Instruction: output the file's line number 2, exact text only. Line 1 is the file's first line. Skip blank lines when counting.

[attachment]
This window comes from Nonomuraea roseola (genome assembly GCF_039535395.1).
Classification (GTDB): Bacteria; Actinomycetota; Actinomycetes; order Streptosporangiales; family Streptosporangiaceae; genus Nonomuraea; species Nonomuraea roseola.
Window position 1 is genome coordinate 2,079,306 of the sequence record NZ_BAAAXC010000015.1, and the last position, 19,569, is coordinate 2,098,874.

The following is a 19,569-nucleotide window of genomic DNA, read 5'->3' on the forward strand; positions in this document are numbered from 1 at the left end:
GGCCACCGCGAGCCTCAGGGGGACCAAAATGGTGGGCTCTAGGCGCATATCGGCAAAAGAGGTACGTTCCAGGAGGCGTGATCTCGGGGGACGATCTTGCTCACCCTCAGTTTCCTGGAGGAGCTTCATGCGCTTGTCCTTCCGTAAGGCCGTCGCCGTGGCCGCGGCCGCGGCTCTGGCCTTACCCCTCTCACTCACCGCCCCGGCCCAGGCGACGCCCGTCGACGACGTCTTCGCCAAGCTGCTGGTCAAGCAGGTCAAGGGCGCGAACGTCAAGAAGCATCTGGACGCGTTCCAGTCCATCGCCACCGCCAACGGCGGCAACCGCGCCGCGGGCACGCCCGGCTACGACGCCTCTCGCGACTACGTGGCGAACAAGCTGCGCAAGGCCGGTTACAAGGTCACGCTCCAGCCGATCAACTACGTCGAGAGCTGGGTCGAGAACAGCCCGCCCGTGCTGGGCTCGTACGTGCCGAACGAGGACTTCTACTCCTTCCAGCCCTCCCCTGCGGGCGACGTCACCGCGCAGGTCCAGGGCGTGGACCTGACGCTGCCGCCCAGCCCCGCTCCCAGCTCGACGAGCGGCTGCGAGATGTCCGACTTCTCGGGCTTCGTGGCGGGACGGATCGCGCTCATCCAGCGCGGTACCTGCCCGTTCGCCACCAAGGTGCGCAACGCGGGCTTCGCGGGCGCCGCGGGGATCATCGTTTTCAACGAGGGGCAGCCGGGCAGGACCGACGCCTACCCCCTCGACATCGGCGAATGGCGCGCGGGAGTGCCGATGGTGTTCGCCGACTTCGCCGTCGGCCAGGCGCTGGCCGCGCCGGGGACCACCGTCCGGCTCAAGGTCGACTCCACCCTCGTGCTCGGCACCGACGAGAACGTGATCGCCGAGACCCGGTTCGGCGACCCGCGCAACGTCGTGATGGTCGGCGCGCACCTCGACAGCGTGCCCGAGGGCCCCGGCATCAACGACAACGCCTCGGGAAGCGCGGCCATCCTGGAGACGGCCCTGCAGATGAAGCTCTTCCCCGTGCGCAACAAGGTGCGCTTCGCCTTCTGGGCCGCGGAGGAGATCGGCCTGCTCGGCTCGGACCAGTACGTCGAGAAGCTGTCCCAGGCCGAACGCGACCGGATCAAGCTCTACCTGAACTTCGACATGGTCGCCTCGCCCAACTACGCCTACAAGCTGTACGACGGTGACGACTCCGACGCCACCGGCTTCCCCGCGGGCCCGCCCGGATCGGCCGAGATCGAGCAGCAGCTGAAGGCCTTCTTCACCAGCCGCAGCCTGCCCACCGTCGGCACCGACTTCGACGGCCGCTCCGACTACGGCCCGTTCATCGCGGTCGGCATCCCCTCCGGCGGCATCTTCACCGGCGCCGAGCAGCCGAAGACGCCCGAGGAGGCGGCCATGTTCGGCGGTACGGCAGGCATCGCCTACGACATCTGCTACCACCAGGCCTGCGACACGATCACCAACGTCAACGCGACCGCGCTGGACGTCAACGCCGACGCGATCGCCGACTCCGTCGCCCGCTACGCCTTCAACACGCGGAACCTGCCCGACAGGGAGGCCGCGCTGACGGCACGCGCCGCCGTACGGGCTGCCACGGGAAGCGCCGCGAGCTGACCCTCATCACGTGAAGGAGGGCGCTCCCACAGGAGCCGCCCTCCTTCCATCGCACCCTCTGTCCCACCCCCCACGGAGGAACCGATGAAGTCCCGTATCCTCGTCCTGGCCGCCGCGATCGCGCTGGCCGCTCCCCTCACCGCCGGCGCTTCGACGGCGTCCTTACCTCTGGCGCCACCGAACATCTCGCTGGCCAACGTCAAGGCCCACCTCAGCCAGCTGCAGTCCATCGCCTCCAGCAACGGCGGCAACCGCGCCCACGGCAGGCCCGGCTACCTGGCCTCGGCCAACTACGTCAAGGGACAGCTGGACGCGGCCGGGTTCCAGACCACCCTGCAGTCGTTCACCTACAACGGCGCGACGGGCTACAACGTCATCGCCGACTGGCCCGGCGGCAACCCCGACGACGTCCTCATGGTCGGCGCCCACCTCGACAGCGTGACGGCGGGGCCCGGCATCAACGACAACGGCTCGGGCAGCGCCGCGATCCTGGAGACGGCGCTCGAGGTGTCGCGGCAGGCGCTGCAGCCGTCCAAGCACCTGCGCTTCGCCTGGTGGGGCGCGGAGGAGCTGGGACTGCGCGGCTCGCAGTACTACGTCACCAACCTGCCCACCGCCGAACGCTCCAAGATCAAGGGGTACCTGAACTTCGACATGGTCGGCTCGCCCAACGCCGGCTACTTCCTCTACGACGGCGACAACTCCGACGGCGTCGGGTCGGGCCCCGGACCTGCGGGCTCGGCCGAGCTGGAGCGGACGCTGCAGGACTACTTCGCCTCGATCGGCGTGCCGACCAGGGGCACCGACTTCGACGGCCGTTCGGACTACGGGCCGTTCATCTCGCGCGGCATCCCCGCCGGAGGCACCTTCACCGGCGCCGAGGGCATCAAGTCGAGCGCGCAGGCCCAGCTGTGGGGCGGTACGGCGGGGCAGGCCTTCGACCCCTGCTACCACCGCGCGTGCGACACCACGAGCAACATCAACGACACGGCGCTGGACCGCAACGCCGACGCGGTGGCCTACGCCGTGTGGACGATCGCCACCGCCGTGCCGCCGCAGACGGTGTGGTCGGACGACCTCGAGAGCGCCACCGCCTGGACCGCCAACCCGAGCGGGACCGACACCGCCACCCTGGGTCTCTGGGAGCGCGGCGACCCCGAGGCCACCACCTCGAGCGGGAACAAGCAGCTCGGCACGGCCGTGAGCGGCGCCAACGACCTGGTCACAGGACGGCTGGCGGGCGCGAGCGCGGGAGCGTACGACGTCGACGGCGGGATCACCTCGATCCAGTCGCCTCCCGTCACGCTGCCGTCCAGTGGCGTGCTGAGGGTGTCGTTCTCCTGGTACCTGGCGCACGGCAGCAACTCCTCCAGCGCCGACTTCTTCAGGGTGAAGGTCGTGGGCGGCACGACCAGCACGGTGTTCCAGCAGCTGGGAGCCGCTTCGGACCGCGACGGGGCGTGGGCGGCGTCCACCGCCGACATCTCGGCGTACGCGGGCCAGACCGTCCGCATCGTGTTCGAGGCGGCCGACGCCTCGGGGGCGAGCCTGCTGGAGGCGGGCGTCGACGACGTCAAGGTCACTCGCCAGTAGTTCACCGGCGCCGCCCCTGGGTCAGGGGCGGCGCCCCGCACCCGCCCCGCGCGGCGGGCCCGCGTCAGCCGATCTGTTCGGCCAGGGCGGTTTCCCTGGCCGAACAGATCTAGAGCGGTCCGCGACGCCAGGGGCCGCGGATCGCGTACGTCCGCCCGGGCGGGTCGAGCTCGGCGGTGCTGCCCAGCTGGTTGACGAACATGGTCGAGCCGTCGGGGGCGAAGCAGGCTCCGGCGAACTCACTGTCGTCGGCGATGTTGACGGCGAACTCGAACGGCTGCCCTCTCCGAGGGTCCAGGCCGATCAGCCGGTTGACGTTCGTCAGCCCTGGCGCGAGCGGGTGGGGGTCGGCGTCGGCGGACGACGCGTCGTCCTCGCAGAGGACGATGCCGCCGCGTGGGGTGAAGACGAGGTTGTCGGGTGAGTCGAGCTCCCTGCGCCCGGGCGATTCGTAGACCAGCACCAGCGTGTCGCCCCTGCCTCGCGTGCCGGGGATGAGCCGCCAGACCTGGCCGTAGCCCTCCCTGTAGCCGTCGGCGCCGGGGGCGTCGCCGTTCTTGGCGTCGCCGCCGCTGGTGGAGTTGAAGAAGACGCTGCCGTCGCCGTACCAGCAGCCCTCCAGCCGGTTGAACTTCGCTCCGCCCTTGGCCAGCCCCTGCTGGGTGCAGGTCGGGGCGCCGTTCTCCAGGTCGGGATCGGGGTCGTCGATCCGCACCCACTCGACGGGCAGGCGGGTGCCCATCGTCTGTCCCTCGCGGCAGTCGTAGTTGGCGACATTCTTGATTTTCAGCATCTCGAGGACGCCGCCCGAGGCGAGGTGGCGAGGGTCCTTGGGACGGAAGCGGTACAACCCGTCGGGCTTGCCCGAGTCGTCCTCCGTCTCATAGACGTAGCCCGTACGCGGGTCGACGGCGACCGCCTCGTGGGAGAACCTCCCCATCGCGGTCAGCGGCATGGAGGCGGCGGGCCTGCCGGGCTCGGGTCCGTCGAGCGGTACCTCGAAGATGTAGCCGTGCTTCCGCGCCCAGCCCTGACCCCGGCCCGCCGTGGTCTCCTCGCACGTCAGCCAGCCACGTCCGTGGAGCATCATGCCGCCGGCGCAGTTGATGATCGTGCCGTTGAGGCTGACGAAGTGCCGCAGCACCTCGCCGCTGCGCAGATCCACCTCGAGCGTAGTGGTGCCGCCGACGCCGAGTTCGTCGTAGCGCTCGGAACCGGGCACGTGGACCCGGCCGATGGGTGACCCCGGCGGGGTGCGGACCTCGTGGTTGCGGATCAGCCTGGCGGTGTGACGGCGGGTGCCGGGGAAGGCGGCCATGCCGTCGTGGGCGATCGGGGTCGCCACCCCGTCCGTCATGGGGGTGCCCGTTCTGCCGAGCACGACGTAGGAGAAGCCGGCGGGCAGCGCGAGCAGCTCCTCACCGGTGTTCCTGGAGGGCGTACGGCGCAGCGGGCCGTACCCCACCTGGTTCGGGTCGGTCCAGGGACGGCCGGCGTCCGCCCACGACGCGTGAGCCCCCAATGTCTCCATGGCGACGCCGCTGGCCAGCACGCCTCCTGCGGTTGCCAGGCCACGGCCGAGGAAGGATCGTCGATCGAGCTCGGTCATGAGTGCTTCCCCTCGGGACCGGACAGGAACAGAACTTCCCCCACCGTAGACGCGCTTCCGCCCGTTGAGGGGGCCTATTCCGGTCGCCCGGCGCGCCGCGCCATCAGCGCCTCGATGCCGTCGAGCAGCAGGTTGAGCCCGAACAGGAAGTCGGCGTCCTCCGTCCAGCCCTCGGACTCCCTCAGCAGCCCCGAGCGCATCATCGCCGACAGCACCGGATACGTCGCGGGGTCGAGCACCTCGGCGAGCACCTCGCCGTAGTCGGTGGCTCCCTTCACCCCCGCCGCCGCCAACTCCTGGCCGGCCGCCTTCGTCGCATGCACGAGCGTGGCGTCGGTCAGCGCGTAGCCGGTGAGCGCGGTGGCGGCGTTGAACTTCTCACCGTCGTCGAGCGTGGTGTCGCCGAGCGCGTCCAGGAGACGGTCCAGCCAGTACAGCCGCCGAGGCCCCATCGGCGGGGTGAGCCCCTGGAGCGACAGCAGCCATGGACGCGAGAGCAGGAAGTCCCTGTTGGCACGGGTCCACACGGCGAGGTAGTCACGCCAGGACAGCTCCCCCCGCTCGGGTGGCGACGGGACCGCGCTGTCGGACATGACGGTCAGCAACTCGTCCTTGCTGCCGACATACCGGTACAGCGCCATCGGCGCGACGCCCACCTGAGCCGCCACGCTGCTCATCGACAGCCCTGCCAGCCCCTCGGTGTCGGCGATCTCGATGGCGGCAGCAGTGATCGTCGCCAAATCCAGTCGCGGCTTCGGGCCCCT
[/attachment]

Classification (GTDB): Bacteria; Actinomycetota; Actinomycetes; order Streptosporangiales; family Streptosporangiaceae; genus Nonomuraea; species Nonomuraea roseola.